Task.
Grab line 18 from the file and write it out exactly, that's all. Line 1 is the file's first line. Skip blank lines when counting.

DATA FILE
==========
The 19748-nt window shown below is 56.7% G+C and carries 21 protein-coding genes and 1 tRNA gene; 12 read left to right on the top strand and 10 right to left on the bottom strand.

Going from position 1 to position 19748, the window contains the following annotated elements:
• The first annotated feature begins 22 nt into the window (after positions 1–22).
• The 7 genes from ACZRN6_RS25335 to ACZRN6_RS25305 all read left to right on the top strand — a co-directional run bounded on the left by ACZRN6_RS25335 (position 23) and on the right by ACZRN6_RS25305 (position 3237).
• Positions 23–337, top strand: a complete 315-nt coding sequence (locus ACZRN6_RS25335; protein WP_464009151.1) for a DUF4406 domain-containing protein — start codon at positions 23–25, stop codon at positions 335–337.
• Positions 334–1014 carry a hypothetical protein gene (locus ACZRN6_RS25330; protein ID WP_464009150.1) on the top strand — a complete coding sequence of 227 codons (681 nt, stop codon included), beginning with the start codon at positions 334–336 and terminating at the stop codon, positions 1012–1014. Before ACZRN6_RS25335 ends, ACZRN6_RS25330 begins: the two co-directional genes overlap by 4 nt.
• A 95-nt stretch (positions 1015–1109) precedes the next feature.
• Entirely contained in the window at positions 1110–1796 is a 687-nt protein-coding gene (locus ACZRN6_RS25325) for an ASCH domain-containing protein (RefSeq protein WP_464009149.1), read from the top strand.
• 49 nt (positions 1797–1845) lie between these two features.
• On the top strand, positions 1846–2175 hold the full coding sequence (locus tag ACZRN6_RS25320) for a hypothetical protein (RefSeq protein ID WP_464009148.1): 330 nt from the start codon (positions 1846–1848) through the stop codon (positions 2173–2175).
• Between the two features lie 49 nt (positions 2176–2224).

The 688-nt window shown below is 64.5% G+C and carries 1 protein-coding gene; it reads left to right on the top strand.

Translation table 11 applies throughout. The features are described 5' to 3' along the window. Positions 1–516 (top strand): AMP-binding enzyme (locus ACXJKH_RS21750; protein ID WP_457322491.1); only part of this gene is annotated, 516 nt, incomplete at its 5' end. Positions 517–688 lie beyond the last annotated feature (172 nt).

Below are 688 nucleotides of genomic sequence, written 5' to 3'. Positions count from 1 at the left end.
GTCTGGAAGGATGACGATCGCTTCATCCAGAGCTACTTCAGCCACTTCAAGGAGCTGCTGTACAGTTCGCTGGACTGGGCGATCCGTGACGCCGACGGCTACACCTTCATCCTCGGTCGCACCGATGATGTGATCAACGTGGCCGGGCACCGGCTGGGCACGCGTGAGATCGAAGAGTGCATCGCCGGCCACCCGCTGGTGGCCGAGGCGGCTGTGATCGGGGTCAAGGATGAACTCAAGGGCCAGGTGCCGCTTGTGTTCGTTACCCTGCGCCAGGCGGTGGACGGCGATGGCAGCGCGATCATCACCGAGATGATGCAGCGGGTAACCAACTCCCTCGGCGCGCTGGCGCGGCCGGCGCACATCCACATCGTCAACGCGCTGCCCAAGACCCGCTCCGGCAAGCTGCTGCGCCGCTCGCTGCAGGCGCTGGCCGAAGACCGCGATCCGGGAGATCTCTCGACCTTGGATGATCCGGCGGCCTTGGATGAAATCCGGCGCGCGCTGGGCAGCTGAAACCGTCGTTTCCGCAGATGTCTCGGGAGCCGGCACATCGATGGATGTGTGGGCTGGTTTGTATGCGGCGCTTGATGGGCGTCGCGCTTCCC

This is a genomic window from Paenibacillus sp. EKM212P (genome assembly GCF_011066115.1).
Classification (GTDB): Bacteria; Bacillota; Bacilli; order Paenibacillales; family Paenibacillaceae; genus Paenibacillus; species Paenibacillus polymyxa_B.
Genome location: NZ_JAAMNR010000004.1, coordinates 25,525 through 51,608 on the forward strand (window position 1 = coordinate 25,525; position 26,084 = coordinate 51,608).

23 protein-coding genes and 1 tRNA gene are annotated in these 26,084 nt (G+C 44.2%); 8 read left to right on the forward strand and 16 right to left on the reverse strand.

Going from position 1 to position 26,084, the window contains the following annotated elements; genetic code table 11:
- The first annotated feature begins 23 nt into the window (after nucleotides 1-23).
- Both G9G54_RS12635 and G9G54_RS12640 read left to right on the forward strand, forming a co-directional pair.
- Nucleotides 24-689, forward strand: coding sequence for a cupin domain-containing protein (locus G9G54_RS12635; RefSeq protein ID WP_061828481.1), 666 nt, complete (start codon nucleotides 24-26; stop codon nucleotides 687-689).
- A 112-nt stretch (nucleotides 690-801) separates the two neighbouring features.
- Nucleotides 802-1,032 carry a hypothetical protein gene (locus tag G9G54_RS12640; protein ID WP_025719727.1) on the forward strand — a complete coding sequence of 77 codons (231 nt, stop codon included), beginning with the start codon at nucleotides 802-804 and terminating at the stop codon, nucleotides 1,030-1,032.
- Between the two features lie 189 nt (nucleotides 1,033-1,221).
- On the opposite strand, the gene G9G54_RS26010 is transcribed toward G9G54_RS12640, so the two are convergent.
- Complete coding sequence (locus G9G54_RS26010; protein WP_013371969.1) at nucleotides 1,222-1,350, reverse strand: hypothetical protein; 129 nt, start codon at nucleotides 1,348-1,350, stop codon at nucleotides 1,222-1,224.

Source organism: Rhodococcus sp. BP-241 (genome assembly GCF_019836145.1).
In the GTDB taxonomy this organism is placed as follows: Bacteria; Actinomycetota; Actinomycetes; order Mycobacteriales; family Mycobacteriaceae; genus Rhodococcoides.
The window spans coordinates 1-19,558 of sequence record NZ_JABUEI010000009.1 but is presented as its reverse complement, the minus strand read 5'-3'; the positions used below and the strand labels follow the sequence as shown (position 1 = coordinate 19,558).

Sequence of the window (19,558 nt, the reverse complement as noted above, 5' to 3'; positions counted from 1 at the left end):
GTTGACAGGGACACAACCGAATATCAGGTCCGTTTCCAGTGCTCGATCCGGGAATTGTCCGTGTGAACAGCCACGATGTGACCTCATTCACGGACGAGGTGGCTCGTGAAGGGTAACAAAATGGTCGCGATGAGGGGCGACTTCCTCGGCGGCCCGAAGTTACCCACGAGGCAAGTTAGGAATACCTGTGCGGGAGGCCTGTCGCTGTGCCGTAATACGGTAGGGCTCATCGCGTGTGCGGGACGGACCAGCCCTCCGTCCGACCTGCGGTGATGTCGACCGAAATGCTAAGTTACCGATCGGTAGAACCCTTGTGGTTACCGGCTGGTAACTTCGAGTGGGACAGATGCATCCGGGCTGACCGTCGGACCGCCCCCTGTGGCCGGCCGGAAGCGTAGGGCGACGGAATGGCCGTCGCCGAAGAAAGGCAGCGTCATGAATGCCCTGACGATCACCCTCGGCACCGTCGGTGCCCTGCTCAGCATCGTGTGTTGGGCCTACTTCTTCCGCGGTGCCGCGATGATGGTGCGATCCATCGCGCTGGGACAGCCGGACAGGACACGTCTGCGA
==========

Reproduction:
Genome location: NZ_JAAMNR010000004.1, coordinates 25,525 through 51,608 on the forward strand (window position 1 = coordinate 25,525; position 26,084 = coordinate 51,608).